Last week I shared with you some of the lessons that God has taught me since I began teaching middle school history classes for the remainder of the year. History is very important to God and our relationship with Him. I shared two important lessons I learned in last week’s blog. They were:
God is always working in history to fulfill one major purpose. God wants the whole world to know that He is God!
History is a record of God’s works!
There was a third lesson that I learned in this past week’s history classes.
History reminds us of God’s standards!
As image bearers of God, we are to represent Him in all we do. However, we live in a world where His standards are no longer known, much less obeyed. When people forget God’s standards, moral decline is always the result. Paul told the Corinthian Christians that the history lessons found in the Old Testament are there as examples for how we should live our lives.
Moreover, brethren, I do not want you to be unaware that all our fathers were under the cloud, all passed through the sea, all were baptized into Moses in the cloud and in the sea, all ate the same spiritual food, and all drank the same spiritual drink. For they drank of that spiritual Rock that followed them, and that Rock was Christ. But with most of them God was not well pleased, for their bodies were scattered in the wilderness. Now these things became our examples, to the intent that we should not lust after evil things as they also lusted. (1 Corinthians 10:1-6)
In this passage, Paul taught a history lesson to the church in Corinth. In teaching this lesson, Paul reminded the people that the Israelites forgot one of God’s very important standards — obedience. They had disobeyed God by not going in to take possession of the Promised Land. The result of forgetting God’s standard was that a whole generation had to die in the wilderness; their bodies were scattered in the wilderness.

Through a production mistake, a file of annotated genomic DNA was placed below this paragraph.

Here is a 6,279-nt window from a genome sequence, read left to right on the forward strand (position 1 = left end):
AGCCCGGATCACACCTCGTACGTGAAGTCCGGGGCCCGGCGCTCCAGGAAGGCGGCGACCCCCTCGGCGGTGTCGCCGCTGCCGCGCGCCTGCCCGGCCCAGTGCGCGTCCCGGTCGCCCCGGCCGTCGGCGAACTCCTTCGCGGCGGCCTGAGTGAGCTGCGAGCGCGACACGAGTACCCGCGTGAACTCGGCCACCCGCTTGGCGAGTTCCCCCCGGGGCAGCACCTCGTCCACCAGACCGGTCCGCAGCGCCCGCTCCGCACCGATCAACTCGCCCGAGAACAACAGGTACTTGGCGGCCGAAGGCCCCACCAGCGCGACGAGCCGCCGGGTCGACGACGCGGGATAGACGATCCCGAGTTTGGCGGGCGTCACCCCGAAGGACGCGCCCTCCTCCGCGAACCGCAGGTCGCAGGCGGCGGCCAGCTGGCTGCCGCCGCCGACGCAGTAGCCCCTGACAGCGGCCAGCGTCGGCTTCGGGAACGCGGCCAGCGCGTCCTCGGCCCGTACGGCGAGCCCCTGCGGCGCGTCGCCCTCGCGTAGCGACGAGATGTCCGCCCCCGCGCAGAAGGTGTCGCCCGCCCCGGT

As we study history, we should try to see if people suffered because they failed to uphold some of God’s standards. When we do this, we can avoid some serious consequences by not living our lives in line with His standards.
A final lesson I learned about history is this.
History is a record of God’s judgment!
All history is a study of the past and how God dealt with people in relation to how the people worshiped and obeyed Him. This truth is clearly evident throughout God’s Word. Consider the following passage of Scripture.
So I scattered them among the nations, and they were dispersed throughout the countries; I judged them according to their ways and their deeds. When they came to the nations, wherever they went, they profaned My holy name—when they said of them, ‘These are the people of the Lord, and yet they have gone out of His land.’ But I had concern for My holy name, which the house of Israel had profaned among the nations wherever they went. “Therefore say to the house of Israel, ‘Thus says the Lord God: “I do not do this for your sake, O house of Israel, but for My holy name’s sake, which you have profaned among the nations wherever you went. And I will sanctify My great name, which has been profaned among the nations, which you have profaned in their midst; and the nations shall know that I am the Lord,” says the Lord God, “when I am hallowed in you before their eyes. Ezekiel 36:19-23
The prophet, Ezekiel, writes that God will judge people according to their ways and deeds. If people profane His holy name by acting contrary to His precepts, God will always bring judgement on those people. He does so for the sake of His holy name. God will never allow His name, which represents His character, to be defiled. When God brings judgement, He does so in order to sanctify My great name.
As I shared these four reasons why history is important to God, some of the students responded that they knew that God worked in history during the times of the Old and New Testament. However, did He continue to work in the same way after the Bible was written and is He still doing this today?
This is when I referred back to the Six Essential Truths of a Biblical Worldview that we had covered earlier. The first truth is that God is eternal in both His person and His nature. I reminded the students that since God and His character are eternal, He cannot change. If He worked in certain ways to make Himself known in the history found in the Bible, He must be doing the same today. If not, He has changed and, therefore, He cannot be eternal.
History becomes very important when it is studied in light of these four lessons. This is the only way to fully understand history and, therefore, accurately interpret current conditions in the world and/or one’s country. What is even more fascinating is that God works for the same purpose and in the same ways in our personal histories.
What would happen if our students not only viewed the history of the world from this perspective but also their own history and where they are today? I believe it would transform lives like we haven’t seen in quite some time. I pray that you and I will never see history as simply a body of facts about people, places and events. History is a record of God’s amazing plan for mankind!